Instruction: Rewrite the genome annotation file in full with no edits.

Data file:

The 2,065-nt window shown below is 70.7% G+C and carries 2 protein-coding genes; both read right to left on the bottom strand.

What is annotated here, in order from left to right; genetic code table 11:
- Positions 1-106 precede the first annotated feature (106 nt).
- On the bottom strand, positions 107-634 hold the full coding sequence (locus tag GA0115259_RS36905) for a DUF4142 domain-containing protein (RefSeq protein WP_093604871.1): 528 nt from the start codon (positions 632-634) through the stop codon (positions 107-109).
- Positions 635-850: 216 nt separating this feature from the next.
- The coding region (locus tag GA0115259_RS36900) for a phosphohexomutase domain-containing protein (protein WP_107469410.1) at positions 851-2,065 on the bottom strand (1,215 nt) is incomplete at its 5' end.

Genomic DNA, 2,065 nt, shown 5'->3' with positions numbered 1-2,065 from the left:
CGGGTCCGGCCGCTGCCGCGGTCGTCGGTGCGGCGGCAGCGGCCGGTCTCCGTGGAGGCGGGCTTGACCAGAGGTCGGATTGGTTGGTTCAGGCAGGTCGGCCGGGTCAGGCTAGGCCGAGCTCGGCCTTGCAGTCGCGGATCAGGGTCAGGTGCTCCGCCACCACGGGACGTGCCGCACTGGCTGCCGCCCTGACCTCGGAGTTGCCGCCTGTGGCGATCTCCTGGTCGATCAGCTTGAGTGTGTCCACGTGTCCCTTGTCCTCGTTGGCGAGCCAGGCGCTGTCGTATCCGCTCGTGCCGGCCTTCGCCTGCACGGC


The 2,065-nt window shown below is 70.7% G+C and carries 2 protein-coding genes; both read right to left on the bottom strand.

What is annotated here, in order from left to right; genetic code table 11:
- Positions 1-106 precede the first annotated feature (106 nt).
- On the bottom strand, positions 107-634 hold the full coding sequence (locus tag GA0115259_RS36905) for a DUF4142 domain-containing protein (RefSeq protein WP_093604871.1): 528 nt from the start codon (positions 632-634) through the stop codon (positions 107-109).
- Positions 635-850: 216 nt separating this feature from the next.
- The coding region (locus tag GA0115259_RS36900) for a phosphohexomutase domain-containing protein (protein WP_107469410.1) at positions 851-2,065 on the bottom strand (1,215 nt) is incomplete at its 5' end.

Genomic DNA, 2,065 nt, shown 5'->3' with positions numbered 1-2,065 from the left:
CGGGTCCGGCCGCTGCCGCGGTCGTCGGTGCGGCGGCAGCGGCCGGTCTCCGTGGAGGCGGGCTTGACCAGAGGTCGGATTGGTTGGTTCAGGCAGGTCGGCCGGGTCAGGCTAGGCCGAGCTCGGCCTTGCAGTCGCGGATCAGGGTCAGGTGCTCCGCCACCACGGGACGTGCCGCACTGGCTGCCGCCCTGACCTCGGAGTTGCCGCCTGTGGCGATCTCCTGGTCGATCAGCTTGAGTGTGTCCACGTGTCCCTTGTCCTCGTTGGCGAGCCAGGCGCTGTCGTATCCGCTCGTGCCGGCCTTCGCCTGCACGGC